Being an outstanding physician and lifelong learner requires stoking the flames of clinical curiosity. In Chiefs’ Inquiry Corner (CIC) we attempt to succinctly answer actual clinical questions that have been raised on the wards and in the clinics of NYU’s teaching hospitals. Our answers are not meant to be all encompassing or practice changing but rather to serve as springboards for further exploration. For those of us with short attention spans, we hope CIC satisfies that craving for a morsel of knowledge in a digestible format.
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Beta blockers (BBs) have fallen out of favor as first-line, or even second-line, treatment options for hypertension. And as patients’ medical regimens gradually drop BBs, concerns may arise about the rebound phenomenon we learn in medical school. With chronic beta blocker therapy, there is an upregulation of receptors, which can lead to an adrenergic surge if BBs are abruptly stopped. This is particularly seen with short-acting BBs. So, how do we prevent an adrenergic surge and appropriately taper? We don’t really know, as there haven’t been many studies. One study from back in 1982 compared a propranolol taper over 6 to 9 days versus over 2 weeks and found no difference in blood pressure. Beta-adrenergic receptors have half-lives of 1.5 days, so tapering with halved doses every two to three days to allow for downregulation appears to be one reasonable approach.
Conventional wisdom suggests that patients must be vitamin D replete prior to the initiation of antiresorptive therapy. The reason is such: while all bisphosphonates are osteoclast inhibitors, several older agents, such as etidronate, also have a small inhibitory effects on osteoblasts. Therefore, there was a theoretical concern that in patients with vitamin D deficiency, who have high PTH levels, that the osteoclast inhibitory effect would be blunted by the effects of PTH, while the osteoblast inhibitory effect would be unchecked, resulting in lower efficacy of treatment and a higher risk for osteomalacia after bisphosphonate initiation. However, newer agents, such as alendronate, have no inhibitory effect on osteoclasts. Moreover, the safety and efficacy of alendronate therapy in vitamin D deplete patients has been shown in a large RTC. At the end of the day, it is safe to start vitamin D and alendronate concurrently in these patients, as opposed to waiting for vitamin D repletion prior to bisphosphonate initiation.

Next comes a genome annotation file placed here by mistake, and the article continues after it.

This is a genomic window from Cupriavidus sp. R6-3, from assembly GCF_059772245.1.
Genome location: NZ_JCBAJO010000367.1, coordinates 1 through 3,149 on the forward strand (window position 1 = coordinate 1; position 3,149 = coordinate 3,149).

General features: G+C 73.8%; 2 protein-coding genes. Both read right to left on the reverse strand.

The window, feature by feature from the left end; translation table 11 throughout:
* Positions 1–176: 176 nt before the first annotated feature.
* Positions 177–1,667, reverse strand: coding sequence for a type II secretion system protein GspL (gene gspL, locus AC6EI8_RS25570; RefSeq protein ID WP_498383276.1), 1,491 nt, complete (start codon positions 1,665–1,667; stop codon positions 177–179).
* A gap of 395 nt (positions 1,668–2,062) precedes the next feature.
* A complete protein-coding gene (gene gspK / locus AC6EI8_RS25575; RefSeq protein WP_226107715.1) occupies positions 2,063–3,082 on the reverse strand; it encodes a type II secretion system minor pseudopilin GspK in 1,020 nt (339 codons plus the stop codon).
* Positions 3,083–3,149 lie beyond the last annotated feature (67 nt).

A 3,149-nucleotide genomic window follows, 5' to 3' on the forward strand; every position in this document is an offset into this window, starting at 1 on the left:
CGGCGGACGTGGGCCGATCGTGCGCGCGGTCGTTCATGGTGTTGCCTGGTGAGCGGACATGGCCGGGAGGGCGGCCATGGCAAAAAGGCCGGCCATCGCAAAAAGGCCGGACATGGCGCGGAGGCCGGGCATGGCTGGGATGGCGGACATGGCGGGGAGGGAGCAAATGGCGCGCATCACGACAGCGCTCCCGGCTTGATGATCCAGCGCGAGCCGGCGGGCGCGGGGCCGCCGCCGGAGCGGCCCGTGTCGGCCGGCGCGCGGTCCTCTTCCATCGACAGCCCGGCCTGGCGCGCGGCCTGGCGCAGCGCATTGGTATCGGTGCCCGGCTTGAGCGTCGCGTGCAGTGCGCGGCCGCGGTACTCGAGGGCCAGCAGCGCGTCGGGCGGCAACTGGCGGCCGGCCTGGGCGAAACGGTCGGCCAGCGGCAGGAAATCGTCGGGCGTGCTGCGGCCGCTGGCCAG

References: Bisphosphates and Vitamin D Deficiency
Both calcium chloride and calcium gluconate can be used in the treatment of hyperkalemia. Calcium gluconate is less irritating and less likely to cause necrosis at the injection site, but calcium chloride has the theoretical advantage of faster onset as calcium gluconate theoretically needs to be hepatically metabolized in order to release the active elemental form of calcium. However, in a study of adults undergoing liver transplant, subjects were given an equivalent dose of calcium by calcium chloride or calcium gluconate, and ionized calcium concentration were measured at short intervals. An equivalent rapid increase in calcium levels was detected with the administration of both medications at 1 min, with a slow downtrend after, suggesting this theory may not be correct.
References: Calcium Administration During Liver Transplant